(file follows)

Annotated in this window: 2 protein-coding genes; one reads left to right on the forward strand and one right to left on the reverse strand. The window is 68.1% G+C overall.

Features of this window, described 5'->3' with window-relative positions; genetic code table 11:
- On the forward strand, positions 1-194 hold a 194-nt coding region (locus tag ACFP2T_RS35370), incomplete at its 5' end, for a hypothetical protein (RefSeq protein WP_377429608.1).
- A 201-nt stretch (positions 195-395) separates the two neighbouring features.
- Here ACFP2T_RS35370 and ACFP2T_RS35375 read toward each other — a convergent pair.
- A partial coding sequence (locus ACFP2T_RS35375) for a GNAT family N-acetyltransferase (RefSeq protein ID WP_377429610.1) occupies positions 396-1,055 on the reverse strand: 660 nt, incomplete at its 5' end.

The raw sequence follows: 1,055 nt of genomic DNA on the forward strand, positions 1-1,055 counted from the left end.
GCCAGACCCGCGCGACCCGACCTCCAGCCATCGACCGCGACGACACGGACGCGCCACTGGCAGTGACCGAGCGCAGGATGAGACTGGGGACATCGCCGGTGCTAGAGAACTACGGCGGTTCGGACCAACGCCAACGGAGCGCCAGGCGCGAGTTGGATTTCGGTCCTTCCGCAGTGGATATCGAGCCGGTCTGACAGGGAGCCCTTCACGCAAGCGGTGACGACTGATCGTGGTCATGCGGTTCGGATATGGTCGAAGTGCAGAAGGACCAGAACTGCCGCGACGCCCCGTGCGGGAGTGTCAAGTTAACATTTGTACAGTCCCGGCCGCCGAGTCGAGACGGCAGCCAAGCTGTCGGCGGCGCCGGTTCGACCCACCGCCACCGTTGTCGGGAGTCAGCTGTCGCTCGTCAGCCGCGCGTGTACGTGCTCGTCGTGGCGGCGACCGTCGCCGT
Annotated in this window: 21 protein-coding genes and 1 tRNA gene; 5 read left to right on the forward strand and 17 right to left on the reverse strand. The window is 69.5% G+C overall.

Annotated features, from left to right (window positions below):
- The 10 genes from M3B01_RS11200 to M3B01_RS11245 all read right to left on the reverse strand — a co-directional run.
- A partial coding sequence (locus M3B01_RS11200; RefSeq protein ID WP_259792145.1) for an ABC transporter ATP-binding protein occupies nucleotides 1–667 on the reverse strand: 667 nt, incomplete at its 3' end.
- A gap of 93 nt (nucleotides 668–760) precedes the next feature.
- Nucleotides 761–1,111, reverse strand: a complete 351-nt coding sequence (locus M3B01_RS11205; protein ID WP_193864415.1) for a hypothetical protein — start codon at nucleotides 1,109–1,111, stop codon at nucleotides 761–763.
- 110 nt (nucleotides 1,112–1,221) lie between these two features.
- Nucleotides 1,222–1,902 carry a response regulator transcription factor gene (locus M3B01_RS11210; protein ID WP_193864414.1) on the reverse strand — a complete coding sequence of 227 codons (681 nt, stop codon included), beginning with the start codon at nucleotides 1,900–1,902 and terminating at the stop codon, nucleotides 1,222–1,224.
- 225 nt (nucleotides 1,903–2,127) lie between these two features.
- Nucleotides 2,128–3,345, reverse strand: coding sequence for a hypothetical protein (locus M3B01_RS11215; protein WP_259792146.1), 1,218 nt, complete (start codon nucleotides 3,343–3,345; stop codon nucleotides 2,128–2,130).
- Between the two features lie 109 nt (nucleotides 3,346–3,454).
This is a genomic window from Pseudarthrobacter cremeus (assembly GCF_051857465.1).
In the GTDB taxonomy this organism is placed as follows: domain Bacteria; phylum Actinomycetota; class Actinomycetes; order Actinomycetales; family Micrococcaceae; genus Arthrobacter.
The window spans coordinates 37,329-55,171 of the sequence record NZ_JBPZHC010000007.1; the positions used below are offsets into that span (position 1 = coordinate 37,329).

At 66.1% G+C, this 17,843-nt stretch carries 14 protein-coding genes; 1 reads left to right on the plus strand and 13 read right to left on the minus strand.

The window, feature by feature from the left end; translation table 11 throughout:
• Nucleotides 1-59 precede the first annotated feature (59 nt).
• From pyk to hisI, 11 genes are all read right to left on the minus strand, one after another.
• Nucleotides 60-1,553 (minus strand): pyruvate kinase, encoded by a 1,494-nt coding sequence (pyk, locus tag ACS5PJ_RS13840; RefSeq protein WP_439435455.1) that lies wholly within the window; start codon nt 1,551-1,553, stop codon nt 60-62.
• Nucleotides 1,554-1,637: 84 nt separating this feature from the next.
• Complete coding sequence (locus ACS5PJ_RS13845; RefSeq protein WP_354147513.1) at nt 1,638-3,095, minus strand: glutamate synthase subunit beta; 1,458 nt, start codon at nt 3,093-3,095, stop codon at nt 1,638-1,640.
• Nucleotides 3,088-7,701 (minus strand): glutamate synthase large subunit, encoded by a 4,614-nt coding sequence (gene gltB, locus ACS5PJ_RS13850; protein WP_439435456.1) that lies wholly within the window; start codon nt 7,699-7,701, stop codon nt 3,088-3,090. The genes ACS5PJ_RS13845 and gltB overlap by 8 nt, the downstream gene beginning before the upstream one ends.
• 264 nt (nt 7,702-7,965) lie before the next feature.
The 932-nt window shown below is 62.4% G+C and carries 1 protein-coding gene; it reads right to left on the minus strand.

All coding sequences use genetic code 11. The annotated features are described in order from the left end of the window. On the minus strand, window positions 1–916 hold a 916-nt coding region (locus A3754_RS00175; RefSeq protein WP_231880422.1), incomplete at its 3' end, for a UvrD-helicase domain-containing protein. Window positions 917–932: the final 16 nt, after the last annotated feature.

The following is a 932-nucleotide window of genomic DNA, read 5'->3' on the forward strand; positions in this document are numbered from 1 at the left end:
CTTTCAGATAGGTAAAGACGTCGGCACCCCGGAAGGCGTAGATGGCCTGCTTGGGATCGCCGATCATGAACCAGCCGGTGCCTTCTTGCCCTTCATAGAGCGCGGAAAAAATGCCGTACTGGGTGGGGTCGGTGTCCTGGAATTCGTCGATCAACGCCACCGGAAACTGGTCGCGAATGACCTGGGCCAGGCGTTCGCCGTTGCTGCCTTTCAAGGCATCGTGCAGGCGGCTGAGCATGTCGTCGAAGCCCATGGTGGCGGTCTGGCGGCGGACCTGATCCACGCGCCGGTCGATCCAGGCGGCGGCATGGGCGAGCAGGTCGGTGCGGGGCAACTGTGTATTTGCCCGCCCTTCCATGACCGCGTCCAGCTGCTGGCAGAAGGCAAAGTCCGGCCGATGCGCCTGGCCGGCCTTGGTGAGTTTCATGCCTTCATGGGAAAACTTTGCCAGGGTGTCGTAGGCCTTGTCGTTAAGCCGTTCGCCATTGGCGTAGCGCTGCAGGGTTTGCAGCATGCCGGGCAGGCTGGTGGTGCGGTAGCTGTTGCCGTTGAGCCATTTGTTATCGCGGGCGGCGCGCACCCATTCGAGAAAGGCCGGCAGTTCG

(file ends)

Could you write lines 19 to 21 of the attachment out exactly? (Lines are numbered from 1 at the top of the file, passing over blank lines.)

- Between the two features lie 109 nt (nucleotides 3,346–3,454).
This is a genomic window from Pseudarthrobacter cremeus (assembly GCF_051857465.1).
In the GTDB taxonomy this organism is placed as follows: domain Bacteria; phylum Actinomycetota; class Actinomycetes; order Actinomycetales; family Micrococcaceae; genus Arthrobacter.